Every exam I’ve ever taken before has been a written paper, and I’ve taken a lot of exams: A levels, entrance exams, English literature undergraduate exams, access course exams, exams for jobs, psychometric exams, and an iGCSE in maths. Not a single one has been anything like the first physiotherapy viva I completed recently, and so I thought that for those hoping to study physio in the near future I’d describe a little of what it was like – structurally – and some revision tips that might help you prepare. Always remember, however, that I am currently a first year undergraduate and have a lot to learn and a long way to go. Please use this as an aide to your own preparation rather than a definitive guide.
So, what is a viva?
A via is a form of spoken examination. Viva is short for viva voca – or oral test. They’re not unique to physiotherapy degrees but most people will associate them with the defence of a PhD thesis once the written body of work has been submitted, at least this was my experience of them. I once sat in on a friend’s PhD viva. He did brilliantly but the process seemed terrifying to me! Luckily, the end of module physiotherapy viva I recently took wasn’t anything like as scary. The first thing to remember is that your lecturers don’t want to catch you out, make you look stupid, or ask you things you haven’t been guided to learn. If they’re anything like mine, they’ll be friendly, warm, and supportive during the viva itself. You probably won’t believe it on your pre-exam frenzy, but I’m sure you’ll be pleasantly surprised once you’ve actually done it.
My viva lasted 30 mins. Some weeks beforehand, we were given 4 case studies to learn. Each case study consisted of the subjective and objective assessment of a hypothetical patient. 10 mins before the viva, we were individually told which of the 4 case studies our particular examination would be based on and given that time to read it over for a final time.
Pro tip: if your viva follows a similar format, make sure you read the right case study.
I didn’t! I only realised my mistake 5 minutes into my preparation time. It didn’t really matter; I think I knew the material very well at this stage but it knocked my confidence and that I could have done without. Make sure you listen carefully to any instructions and you should escape that fate.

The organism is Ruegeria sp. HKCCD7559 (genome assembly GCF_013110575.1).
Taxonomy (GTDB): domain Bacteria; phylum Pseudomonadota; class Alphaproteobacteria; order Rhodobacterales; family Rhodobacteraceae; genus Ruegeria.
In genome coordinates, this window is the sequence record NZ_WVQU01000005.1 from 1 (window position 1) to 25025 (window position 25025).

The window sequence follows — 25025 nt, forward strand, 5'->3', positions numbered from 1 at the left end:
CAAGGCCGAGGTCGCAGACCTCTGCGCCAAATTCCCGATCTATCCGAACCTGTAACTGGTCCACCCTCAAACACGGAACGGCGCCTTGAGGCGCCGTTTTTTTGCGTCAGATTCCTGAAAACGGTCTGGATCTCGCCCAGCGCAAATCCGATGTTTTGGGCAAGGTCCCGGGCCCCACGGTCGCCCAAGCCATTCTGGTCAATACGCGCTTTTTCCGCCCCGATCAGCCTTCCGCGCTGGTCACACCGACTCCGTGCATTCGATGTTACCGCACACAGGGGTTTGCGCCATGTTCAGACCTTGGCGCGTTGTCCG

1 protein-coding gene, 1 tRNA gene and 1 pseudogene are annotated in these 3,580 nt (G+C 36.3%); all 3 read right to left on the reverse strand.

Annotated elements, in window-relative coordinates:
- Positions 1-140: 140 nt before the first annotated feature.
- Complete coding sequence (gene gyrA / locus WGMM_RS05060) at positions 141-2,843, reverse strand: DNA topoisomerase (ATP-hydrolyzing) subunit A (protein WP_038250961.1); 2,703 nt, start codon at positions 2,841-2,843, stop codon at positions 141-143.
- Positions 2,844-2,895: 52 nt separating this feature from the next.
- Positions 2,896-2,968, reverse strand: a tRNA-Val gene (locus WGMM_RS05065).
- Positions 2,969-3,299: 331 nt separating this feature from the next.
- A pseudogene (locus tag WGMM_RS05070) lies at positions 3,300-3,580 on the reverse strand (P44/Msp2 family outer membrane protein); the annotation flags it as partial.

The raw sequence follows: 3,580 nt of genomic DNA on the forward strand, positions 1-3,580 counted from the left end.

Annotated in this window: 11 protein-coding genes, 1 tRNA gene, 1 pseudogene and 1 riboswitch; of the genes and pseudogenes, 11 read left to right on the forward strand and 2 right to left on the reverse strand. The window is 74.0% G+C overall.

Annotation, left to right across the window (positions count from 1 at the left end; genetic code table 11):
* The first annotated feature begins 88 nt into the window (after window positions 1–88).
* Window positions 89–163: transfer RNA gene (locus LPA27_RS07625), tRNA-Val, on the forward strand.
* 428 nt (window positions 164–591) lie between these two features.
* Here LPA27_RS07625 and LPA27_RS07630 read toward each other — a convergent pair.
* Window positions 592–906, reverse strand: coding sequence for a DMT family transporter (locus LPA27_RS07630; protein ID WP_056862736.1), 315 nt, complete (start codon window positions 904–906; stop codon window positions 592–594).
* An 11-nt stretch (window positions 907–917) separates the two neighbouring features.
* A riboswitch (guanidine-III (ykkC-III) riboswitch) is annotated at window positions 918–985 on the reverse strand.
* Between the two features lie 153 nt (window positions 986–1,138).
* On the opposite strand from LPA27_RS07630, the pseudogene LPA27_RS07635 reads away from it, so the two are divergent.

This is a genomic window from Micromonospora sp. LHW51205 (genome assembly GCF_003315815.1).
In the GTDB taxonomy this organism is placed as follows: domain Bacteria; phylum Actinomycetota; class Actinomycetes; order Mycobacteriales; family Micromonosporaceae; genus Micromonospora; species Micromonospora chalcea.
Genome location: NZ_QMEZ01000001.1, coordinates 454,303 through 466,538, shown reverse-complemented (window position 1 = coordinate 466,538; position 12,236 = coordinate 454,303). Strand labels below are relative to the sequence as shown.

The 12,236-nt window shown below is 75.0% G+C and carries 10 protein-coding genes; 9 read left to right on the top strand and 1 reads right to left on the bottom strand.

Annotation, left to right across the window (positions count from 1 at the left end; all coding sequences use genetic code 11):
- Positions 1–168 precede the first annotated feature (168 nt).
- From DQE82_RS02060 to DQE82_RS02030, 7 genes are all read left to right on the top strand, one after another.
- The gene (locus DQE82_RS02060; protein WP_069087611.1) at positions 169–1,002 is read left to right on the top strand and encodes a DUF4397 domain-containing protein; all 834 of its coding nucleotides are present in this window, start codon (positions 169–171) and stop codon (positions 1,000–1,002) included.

The viva began as scheduled and I was asked a series of questions relating to my particular case study, which involved a patient with osteoarthritis of the hip. I won’t go into the specific questions, that’s up to you to pre-empt, but they were to be expected from the subject areas covered in the course up to then. During this time, I was sat facing my examiner with the case study in front of me. I was also able to bring in an A4 sheet of paper with one side of handwritten notes on it. However, I barely looked at this; you simply don’t have time and, if you really have to rely heavily on your notes, something probably went wrong with your revision.
After the opening questions, my ‘model’ was brought in and a plinth was made available to me. The model was a classmate I had been paired up with prior to the viva; she modelled for me during the exam and I modelled for her. By this I mean that we each were the subjects that the examiner asked the other to demonstrate practical skills on. For my practical I was asked to locate a bony lower limb landmark; identify a particular muscle and describe its action, origin and insertion; demonstrate a concentric action of the identified muscle; teach the model the correct use of a walking aide; and asked to conduct a deep transverse friction of a particular part of the model’s lower limb. I was then asked to carry out a movement analysis of a particular functional movement demonstrated naturally by my model. I could have been asked to demonstrate any number of other techniques, asked about ligaments or other soft tissue. After this, my model was dismissed and I was asked some further questions relating to the practical work I had just done.